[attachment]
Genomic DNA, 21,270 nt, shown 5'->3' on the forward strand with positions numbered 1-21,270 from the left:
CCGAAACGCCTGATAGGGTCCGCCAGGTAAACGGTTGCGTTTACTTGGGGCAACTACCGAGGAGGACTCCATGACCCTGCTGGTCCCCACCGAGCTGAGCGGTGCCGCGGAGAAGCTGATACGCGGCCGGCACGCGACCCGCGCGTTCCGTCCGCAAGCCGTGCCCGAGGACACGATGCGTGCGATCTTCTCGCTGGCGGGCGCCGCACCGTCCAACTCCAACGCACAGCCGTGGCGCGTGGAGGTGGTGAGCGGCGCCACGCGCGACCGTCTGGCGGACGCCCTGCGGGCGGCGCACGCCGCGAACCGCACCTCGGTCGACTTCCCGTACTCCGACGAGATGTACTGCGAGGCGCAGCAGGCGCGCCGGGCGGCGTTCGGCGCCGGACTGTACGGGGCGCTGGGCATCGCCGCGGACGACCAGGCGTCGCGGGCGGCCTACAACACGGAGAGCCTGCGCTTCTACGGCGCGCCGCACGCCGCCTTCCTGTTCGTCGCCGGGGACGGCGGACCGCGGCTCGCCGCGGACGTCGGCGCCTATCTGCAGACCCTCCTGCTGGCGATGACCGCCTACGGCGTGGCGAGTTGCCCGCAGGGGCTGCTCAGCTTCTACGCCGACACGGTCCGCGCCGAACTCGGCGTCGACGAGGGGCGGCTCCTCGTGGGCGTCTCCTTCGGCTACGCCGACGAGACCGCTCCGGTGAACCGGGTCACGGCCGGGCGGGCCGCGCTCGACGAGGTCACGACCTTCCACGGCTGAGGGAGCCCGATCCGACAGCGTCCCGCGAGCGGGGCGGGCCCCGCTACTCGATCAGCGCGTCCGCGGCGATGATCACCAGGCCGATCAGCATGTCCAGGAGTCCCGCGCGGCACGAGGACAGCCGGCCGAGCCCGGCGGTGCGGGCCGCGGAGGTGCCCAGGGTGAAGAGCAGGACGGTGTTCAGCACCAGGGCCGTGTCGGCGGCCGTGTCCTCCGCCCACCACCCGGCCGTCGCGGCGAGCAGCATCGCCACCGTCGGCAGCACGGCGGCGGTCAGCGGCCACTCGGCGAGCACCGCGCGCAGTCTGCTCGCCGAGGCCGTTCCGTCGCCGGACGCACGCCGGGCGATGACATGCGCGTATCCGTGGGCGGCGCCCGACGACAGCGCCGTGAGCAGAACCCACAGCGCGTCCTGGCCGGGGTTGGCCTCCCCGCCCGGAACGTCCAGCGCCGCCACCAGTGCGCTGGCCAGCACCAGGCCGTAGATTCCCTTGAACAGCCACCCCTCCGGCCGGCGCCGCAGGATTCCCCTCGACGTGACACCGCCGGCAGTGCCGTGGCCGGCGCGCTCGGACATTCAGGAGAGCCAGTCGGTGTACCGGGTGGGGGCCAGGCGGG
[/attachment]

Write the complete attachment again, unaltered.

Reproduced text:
Genomic DNA, 21,270 nt, shown 5'->3' on the forward strand with positions numbered 1-21,270 from the left:
CCGAAACGCCTGATAGGGTCCGCCAGGTAAACGGTTGCGTTTACTTGGGGCAACTACCGAGGAGGACTCCATGACCCTGCTGGTCCCCACCGAGCTGAGCGGTGCCGCGGAGAAGCTGATACGCGGCCGGCACGCGACCCGCGCGTTCCGTCCGCAAGCCGTGCCCGAGGACACGATGCGTGCGATCTTCTCGCTGGCGGGCGCCGCACCGTCCAACTCCAACGCACAGCCGTGGCGCGTGGAGGTGGTGAGCGGCGCCACGCGCGACCGTCTGGCGGACGCCCTGCGGGCGGCGCACGCCGCGAACCGCACCTCGGTCGACTTCCCGTACTCCGACGAGATGTACTGCGAGGCGCAGCAGGCGCGCCGGGCGGCGTTCGGCGCCGGACTGTACGGGGCGCTGGGCATCGCCGCGGACGACCAGGCGTCGCGGGCGGCCTACAACACGGAGAGCCTGCGCTTCTACGGCGCGCCGCACGCCGCCTTCCTGTTCGTCGCCGGGGACGGCGGACCGCGGCTCGCCGCGGACGTCGGCGCCTATCTGCAGACCCTCCTGCTGGCGATGACCGCCTACGGCGTGGCGAGTTGCCCGCAGGGGCTGCTCAGCTTCTACGCCGACACGGTCCGCGCCGAACTCGGCGTCGACGAGGGGCGGCTCCTCGTGGGCGTCTCCTTCGGCTACGCCGACGAGACCGCTCCGGTGAACCGGGTCACGGCCGGGCGGGCCGCGCTCGACGAGGTCACGACCTTCCACGGCTGAGGGAGCCCGATCCGACAGCGTCCCGCGAGCGGGGCGGGCCCCGCTACTCGATCAGCGCGTCCGCGGCGATGATCACCAGGCCGATCAGCATGTCCAGGAGTCCCGCGCGGCACGAGGACAGCCGGCCGAGCCCGGCGGTGCGGGCCGCGGAGGTGCCCAGGGTGAAGAGCAGGACGGTGTTCAGCACCAGGGCCGTGTCGGCGGCCGTGTCCTCCGCCCACCACCCGGCCGTCGCGGCGAGCAGCATCGCCACCGTCGGCAGCACGGCGGCGGTCAGCGGCCACTCGGCGAGCACCGCGCGCAGTCTGCTCGCCGAGGCCGTTCCGTCGCCGGACGCACGCCGGGCGATGACATGCGCGTATCCGTGGGCGGCGCCCGACGACAGCGCCGTGAGCAGAACCCACAGCGCGTCCTGGCCGGGGTTGGCCTCCCCGCCCGGAACGTCCAGCGCCGCCACCAGTGCGCTGGCCAGCACCAGGCCGTAGATTCCCTTGAACAGCCACCCCTCCGGCCGGCGCCGCAGGATTCCCCTCGACGTGACACCGCCGGCAGTGCCGTGGCCGGCGCGCTCGGACATTCAGGAGAGCCAGTCGGTGTACCGGGTGGGGGCCAGGCGGG